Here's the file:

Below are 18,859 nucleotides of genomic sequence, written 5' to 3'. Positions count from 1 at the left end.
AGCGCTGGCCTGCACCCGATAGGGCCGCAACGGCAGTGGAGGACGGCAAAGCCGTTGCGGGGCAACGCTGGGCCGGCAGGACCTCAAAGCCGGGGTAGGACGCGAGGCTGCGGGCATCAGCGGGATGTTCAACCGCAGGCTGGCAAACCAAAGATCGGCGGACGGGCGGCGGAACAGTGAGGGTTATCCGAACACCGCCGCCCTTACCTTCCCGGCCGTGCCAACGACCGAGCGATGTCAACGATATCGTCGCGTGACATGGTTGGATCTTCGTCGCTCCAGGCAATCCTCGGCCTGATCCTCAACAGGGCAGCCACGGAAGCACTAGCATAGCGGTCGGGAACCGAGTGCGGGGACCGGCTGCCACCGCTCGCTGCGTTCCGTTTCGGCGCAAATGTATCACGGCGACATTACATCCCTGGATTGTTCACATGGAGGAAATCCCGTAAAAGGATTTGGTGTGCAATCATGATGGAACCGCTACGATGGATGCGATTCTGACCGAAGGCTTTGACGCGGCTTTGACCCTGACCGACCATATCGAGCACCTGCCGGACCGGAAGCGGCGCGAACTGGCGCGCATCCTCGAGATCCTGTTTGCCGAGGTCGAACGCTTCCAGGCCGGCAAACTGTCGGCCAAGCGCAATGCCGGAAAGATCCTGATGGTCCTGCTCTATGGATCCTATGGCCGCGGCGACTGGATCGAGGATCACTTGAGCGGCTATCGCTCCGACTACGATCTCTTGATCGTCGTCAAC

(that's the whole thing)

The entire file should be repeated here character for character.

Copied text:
Below are 18,859 nucleotides of genomic sequence, written 5' to 3'. Positions count from 1 at the left end.
AGCGCTGGCCTGCACCCGATAGGGCCGCAACGGCAGTGGAGGACGGCAAAGCCGTTGCGGGGCAACGCTGGGCCGGCAGGACCTCAAAGCCGGGGTAGGACGCGAGGCTGCGGGCATCAGCGGGATGTTCAACCGCAGGCTGGCAAACCAAAGATCGGCGGACGGGCGGCGGAACAGTGAGGGTTATCCGAACACCGCCGCCCTTACCTTCCCGGCCGTGCCAACGACCGAGCGATGTCAACGATATCGTCGCGTGACATGGTTGGATCTTCGTCGCTCCAGGCAATCCTCGGCCTGATCCTCAACAGGGCAGCCACGGAAGCACTAGCATAGCGGTCGGGAACCGAGTGCGGGGACCGGCTGCCACCGCTCGCTGCGTTCCGTTTCGGCGCAAATGTATCACGGCGACATTACATCCCTGGATTGTTCACATGGAGGAAATCCCGTAAAAGGATTTGGTGTGCAATCATGATGGAACCGCTACGATGGATGCGATTCTGACCGAAGGCTTTGACGCGGCTTTGACCCTGACCGACCATATCGAGCACCTGCCGGACCGGAAGCGGCGCGAACTGGCGCGCATCCTCGAGATCCTGTTTGCCGAGGTCGAACGCTTCCAGGCCGGCAAACTGTCGGCCAAGCGCAATGCCGGAAAGATCCTGATGGTCCTGCTCTATGGATCCTATGGCCGCGGCGACTGGATCGAGGATCACTTGAGCGGCTATCGCTCCGACTACGATCTCTTGATCGTCGTCAAC